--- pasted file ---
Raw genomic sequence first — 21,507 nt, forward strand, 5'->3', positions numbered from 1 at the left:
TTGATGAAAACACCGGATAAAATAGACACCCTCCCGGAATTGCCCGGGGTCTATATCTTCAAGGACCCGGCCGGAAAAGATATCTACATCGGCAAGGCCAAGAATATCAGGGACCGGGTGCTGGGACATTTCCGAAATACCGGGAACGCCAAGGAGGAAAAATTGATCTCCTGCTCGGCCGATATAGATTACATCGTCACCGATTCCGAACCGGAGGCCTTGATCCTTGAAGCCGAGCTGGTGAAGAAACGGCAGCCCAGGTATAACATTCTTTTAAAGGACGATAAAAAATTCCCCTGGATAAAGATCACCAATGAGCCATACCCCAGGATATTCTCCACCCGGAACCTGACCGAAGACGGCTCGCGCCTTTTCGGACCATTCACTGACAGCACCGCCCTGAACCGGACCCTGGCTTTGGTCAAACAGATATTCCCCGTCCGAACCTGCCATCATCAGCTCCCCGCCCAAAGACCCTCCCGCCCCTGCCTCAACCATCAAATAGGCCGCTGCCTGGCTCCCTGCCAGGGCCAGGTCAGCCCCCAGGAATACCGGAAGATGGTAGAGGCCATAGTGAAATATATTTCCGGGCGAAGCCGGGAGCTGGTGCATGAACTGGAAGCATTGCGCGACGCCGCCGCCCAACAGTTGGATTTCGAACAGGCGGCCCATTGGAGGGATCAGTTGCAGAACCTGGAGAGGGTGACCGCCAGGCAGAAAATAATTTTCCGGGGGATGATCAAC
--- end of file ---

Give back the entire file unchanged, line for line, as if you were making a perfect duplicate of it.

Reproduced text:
Raw genomic sequence first — 21,507 nt, forward strand, 5'->3', positions numbered from 1 at the left:
TTGATGAAAACACCGGATAAAATAGACACCCTCCCGGAATTGCCCGGGGTCTATATCTTCAAGGACCCGGCCGGAAAAGATATCTACATCGGCAAGGCCAAGAATATCAGGGACCGGGTGCTGGGACATTTCCGAAATACCGGGAACGCCAAGGAGGAAAAATTGATCTCCTGCTCGGCCGATATAGATTACATCGTCACCGATTCCGAACCGGAGGCCTTGATCCTTGAAGCCGAGCTGGTGAAGAAACGGCAGCCCAGGTATAACATTCTTTTAAAGGACGATAAAAAATTCCCCTGGATAAAGATCACCAATGAGCCATACCCCAGGATATTCTCCACCCGGAACCTGACCGAAGACGGCTCGCGCCTTTTCGGACCATTCACTGACAGCACCGCCCTGAACCGGACCCTGGCTTTGGTCAAACAGATATTCCCCGTCCGAACCTGCCATCATCAGCTCCCCGCCCAAAGACCCTCCCGCCCCTGCCTCAACCATCAAATAGGCCGCTGCCTGGCTCCCTGCCAGGGCCAGGTCAGCCCCCAGGAATACCGGAAGATGGTAGAGGCCATAGTGAAATATATTTCCGGGCGAAGCCGGGAGCTGGTGCATGAACTGGAAGCATTGCGCGACGCCGCCGCCCAACAGTTGGATTTCGAACAGGCGGCCCATTGGAGGGATCAGTTGCAGAACCTGGAGAGGGTGACCGCCAGGCAGAAAATAATTTTCCGGGGGATGATCAAC